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    BTW, here are my laws of PC troubleshooting:

    - hardware problems can be fixed if you replace the right component

    - trial-and-error is a fact of life - replace parts until it works, then you will definitively know where the problem lay

    - diagnosing the problem as hardware or software is an ART

    - never underestimate the power of spyware and adware in bringing a computer down - use spybot and adaware as frequently as possible!

    - never buy no-name brand parts

    - always research before upgrading - Google is your friend

    - the cheapest computer system you find will always suck

    - have a backup plan

    - onboard video and sound tend to suck

    - the only integrated audio solution that doesn't suck is one based on the NVIDIA SoundStorm
     
  5. DaveGTP

    DaveGTP Cinematographer

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    (Just speculation here) Personally, since you had a chipset fan die on you, and it's been flakey for a long time, it sounds to me like the motherboard was running too hot for a long time, causing the erratic behavior. When the northbridge or whatever fan finally died (probably the longterm cause of the erratic behavior), it toastied the board a little too much.


    I would speculate motherboard. But that basically means a new system build and that sucks.

    I would try getting a can of air and making sure the motherboard is dust free. Is the 256 MB 2-128MB sticks? If so, try running on just one stick. Switch the sticks around in the memory slots. Etc. Pull all of the cards out - try booting with a minimum amount of components - video card, 1 HDD, memory. Always eliminate as many possibilities as you can with the first pull of hardware by yanking as much as you can.
     
  6. Max Leung

    Max Leung Producer

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    If possible, you can try leaving the case open, and have a large house fan blow into it. It'll be noisy, but hopefully it will keep the computer from overheating. [​IMG]
     
  7. Ricardo C

    Ricardo C Producer

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    Thanks for the replies, everyone.

    Before I address them, let me fill you in on the latest developments (you're gonna love this...)

    I succesfully formatted both drives. A Scandisk surface scan revealed zero bad clusters. Technically, the drives are in perfect working order. However... Attempting to install XP would cause the BSOD after it was done installing the temp. instalation files.

    My brother (who went through the PC and was just as puzzled as me) dug up an old copy of Win98 SE, which installed fine. The system booted up, and everything was right with the world. I installed DirectX 9.0c, WMP 9, Firefox, Winamp, XnView, and ran Windows update. It worked perfectly fine throughout the night.

    Then this morning, I tried to install the one piece of software I just can't do without, since I need it for work: 3D GameStudio. As the setup file was setting up the Installshield wizard, Firefox crashed, then the system followed. From then on, it's been impossible to get W98 to boot up into normal mode (it warns me of a security problem), and safe mode is iffy at best. I re-formatted, and re-installed, only to have W98 crash upon the first boot-up following the instalation.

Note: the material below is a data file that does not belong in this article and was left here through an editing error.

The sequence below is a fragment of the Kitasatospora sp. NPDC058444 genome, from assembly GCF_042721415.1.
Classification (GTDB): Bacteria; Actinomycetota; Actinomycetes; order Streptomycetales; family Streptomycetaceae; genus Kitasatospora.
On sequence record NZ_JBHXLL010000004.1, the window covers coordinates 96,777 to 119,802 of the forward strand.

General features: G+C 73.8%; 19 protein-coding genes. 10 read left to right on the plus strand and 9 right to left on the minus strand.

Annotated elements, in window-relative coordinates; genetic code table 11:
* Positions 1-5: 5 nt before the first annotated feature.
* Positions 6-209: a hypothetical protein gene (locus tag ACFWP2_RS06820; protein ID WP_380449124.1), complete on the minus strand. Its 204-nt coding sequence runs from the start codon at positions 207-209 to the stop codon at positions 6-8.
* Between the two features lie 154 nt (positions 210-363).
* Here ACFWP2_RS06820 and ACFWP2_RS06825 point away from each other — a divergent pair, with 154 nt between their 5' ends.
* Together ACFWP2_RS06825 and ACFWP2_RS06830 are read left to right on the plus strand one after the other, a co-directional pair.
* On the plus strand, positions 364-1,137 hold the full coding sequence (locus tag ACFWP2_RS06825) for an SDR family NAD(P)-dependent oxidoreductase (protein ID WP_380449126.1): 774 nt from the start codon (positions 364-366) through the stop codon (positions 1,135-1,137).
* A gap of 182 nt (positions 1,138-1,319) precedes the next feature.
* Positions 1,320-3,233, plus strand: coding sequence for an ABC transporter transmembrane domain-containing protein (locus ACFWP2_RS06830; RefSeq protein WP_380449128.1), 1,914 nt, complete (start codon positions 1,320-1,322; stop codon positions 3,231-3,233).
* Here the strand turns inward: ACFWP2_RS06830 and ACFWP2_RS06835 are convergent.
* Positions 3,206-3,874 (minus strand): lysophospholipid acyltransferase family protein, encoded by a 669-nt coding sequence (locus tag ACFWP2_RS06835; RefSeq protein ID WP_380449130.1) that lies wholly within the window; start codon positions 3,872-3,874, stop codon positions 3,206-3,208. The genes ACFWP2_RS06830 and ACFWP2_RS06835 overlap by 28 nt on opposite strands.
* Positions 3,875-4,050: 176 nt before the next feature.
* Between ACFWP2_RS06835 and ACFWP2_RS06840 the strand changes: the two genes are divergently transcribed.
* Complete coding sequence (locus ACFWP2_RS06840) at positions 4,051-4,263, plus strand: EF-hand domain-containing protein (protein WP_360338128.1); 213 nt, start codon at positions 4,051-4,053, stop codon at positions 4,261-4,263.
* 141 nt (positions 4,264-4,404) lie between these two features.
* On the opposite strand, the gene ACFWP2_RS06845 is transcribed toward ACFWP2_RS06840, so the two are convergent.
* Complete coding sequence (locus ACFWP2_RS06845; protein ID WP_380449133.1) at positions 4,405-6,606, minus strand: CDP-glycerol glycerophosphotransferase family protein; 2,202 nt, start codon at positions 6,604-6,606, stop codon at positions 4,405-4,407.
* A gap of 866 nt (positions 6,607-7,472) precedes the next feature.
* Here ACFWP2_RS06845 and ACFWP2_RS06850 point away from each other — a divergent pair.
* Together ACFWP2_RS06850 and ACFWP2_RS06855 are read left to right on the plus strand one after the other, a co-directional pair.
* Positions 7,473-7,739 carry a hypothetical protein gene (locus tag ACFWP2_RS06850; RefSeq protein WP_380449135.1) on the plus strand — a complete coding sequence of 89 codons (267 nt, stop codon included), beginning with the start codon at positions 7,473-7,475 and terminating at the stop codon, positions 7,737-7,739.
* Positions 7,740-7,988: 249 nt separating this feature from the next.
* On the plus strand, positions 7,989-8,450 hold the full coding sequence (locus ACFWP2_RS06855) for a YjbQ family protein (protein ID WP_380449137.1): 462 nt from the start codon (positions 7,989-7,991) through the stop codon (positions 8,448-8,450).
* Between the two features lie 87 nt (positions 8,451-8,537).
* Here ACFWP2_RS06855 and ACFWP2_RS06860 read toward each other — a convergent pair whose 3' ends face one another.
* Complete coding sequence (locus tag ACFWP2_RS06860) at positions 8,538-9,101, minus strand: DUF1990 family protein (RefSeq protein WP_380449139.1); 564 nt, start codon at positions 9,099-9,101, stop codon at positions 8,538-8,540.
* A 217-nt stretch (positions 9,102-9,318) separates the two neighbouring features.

I'm at the end of my rope here. If the hard drives are physically fine, then there's some sort of hardware conflict in the chain. I got a semi-decent look at the Xp-caused BSOD yesterday, and it mentioned something along the lines of "IRQL NOT LESS OR EQUAL". I searched for the term on the web, and found that it meant that a device had tried to access a memory address it was not allowed to. I have a single 256MB stick, could the BSOD be referring to it being misplaced? A bootup RAM check revealed no errors. Should I switch it around anyway?

    The MB is a Biostar. I got a good deal on it, so I went with it :b

    I don't think the MB got toasted when the chipset fan blew. I caught it early, and the system has worked well for over 12 hours at a time since then.

    I will definitely clean up my hardware, since there is some dust buildup (I keep the case open permanently, you do NOT want a closed case in 90+ heat and 84% humidity)

    Wayne, Max, Dave, I'd like to thank you for your patience getting through my massive post (and its sequel), and for your suggestions. Unless someone warns me against it, I'm gonna try switching the RAM around. Since my very first problems with erratic behavior with this new MB started due to incorrect RAM timings, it's possible that it's a memory problem again. I hope so. I really really don't want to have to spend more money on this machine. Especially since I don't have it, and although my parents have shown willingness to help me out, I don't want to trouble them with this crap unless it becomes critical to my ability to work.